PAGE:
Anamorphic test (in the basement)
If you squint at the picture on the right — or if you click through to Flickr — you can see the tape marks on the wall showing how much wider the scope lens is than “vanilla” 16MM. Put simply: IT IS FANTASTIC, and it made me feel for the first time that using a 16MM projector for the Guerilla Drive-In is more than just a kooky Luddite stunt. The image is bright and colorful and w-i-i-i-i-de.

Watching “The Thing” out in the snow is going to be fantastic.

Kate and I were curious about the band that does such a terrible job of dancing in the “Crazy High Noon” saloon scene, so I looked up Freddie and the Dreamers. And I found this on YouTube. Holy cow, I know every generation thinks it invented sex, but the combination of black suits with rump-shakin’ go-go dancers in fuzzy sweaters, fringe miniskirts, and some kind of stripey sixties fishnets? Maybe every generation thinks it invented the “booty and car wax” video, too. But this is clear proof to the contrary:

Spiritual Ancestors of Sir Mix-A-Lot

The first batch of Nerd Merit Badges arrived!

The first batch of Nerd Merit Badges arrived! The little inch-and-a-half embroidered patches are backed with “hook-side” velcro. They came from the embroiderer in a small plastic tube, the patches back to back, like a little stick of candy. Here they are, decanted into Ikea bins:

Open Source "Octocat" Nerd Merit BadgeThe little Tikaro gearxels aren’t merit badges; I’m not sure what I’ll do with them, but I couldn’t resist having them made. If I ever have a squad of turtlenecked heavies, I suppose the pattches will go on their berets.

Our first Nerd Merit Badge is pictured at the right, it’s the logo for GitHub, one of the newest and shiniest hosts of open-source software. There are lot of important, thriving, and storied open-source hosts out there, but Simon Oxley‘s Octocat is our very favorite OSS-associated logo.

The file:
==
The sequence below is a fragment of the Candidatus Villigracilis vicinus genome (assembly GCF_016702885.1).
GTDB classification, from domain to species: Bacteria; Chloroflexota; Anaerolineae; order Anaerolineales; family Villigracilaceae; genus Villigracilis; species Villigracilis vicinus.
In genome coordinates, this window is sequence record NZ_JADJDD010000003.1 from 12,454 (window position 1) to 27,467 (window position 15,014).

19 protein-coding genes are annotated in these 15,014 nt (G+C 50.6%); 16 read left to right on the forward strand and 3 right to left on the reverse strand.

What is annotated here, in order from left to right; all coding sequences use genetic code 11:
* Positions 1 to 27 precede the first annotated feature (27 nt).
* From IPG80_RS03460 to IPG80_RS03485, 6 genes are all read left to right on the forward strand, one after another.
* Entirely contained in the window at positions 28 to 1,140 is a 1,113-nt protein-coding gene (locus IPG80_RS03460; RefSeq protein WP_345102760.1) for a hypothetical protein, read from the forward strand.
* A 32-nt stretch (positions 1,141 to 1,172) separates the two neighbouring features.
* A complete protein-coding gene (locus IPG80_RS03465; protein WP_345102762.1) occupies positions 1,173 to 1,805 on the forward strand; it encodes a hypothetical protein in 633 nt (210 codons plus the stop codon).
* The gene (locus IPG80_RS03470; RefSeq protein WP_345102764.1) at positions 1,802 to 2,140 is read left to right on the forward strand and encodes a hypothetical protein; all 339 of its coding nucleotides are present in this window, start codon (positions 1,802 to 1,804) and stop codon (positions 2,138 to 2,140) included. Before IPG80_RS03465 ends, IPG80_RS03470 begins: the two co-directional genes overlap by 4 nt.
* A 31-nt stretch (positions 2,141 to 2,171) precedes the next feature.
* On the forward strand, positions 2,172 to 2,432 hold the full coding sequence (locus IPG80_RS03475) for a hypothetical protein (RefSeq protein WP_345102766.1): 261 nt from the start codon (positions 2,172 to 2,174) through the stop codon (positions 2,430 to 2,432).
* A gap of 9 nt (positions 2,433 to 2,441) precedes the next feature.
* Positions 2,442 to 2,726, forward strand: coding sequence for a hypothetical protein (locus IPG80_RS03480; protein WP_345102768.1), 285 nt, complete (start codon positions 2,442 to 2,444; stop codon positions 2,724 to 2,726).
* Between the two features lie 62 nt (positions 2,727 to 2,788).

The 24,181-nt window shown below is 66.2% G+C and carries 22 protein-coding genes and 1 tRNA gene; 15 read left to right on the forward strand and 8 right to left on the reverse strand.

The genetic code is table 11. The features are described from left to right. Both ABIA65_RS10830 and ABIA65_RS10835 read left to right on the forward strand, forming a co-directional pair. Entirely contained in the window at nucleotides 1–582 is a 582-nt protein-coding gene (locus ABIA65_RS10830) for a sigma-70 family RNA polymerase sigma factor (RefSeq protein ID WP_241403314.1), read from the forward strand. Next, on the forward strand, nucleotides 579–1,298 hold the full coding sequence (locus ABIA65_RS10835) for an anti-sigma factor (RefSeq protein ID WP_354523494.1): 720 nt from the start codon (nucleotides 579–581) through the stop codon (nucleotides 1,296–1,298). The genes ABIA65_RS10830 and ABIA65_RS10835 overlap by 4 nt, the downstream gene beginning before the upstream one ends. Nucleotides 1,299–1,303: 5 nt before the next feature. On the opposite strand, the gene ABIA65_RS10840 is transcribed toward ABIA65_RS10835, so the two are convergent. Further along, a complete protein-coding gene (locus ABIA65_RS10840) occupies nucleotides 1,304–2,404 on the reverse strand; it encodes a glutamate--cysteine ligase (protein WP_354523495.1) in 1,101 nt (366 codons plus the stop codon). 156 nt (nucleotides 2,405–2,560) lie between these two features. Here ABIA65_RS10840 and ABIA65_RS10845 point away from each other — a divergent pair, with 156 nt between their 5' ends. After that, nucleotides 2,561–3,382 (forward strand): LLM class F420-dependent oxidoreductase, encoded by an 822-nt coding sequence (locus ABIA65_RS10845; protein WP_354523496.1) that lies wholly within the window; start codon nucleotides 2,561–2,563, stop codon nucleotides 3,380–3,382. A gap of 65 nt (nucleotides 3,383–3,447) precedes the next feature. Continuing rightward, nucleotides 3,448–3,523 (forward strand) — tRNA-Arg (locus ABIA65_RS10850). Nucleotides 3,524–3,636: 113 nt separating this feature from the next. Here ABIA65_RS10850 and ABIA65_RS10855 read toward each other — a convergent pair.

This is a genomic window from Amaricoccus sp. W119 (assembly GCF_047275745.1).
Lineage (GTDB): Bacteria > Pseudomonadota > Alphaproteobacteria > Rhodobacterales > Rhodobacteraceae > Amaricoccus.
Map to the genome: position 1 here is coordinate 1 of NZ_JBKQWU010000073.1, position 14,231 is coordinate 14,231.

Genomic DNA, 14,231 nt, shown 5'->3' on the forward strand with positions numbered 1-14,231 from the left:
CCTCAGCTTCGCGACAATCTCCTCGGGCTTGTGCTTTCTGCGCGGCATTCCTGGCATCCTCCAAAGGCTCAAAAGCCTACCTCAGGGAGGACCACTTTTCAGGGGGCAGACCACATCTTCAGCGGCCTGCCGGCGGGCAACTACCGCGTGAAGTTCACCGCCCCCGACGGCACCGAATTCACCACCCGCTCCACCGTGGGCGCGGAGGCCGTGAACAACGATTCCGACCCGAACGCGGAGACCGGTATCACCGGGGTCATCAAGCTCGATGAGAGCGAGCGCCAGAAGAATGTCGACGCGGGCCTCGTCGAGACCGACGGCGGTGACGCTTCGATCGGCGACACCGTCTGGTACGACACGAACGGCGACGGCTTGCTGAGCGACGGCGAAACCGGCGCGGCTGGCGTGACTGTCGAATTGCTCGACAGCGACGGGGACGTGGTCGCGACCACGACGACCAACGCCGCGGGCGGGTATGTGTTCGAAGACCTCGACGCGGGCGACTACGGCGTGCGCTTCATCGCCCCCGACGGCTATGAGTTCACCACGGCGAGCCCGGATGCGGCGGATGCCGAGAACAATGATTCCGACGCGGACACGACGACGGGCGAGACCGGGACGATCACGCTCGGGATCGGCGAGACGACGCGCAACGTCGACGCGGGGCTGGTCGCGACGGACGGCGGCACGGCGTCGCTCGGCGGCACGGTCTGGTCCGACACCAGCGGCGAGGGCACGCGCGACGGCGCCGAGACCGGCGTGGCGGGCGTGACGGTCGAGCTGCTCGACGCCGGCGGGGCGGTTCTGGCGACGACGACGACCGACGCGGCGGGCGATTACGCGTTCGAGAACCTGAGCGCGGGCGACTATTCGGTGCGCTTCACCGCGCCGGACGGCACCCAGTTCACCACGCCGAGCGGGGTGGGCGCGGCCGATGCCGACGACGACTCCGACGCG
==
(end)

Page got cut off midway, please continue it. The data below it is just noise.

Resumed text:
Randy and I printed up a bunch of cards, then put velcro dots on the cards. The result actually looks like a, you know, product!

First batch of Nerd Merit Badges!

Randy twittering the Nerd Merit Badges
Randy and I ran down to the West Chester Post Office and put a few of the first badges into the mail for the folks at GitHub. That’s Randy on the right, taking a picture of the first batch going out. He microblogged the picture, and now of course I’m blogging that microblogging.

Which is appropriate, since the next badge we’re working on is the all-important Regular Expressions merit badge. There’s nothing closer to a geek’s heart than regular expressions. When I met Kate, she was doing regular expressions to clean up museum’s collection listings. That is such an awesome nerd job that it doesn’t seem real; like maybe the heroine’s job in a romantic movie. Oh, Regular Expressions, you make everything good better, and you make everything wonderful EVEN MORE AWESOME.

Right now, we can’t decide whether we want to use a superhero-type shield on it with the motto similar to “s//*/g (substitute nothing with everything!)” or a mailed fist clutching the symbols to build the Regular Expression THAT ENDS THE WORLD: “s/*//g (substitute everything with nothing!)”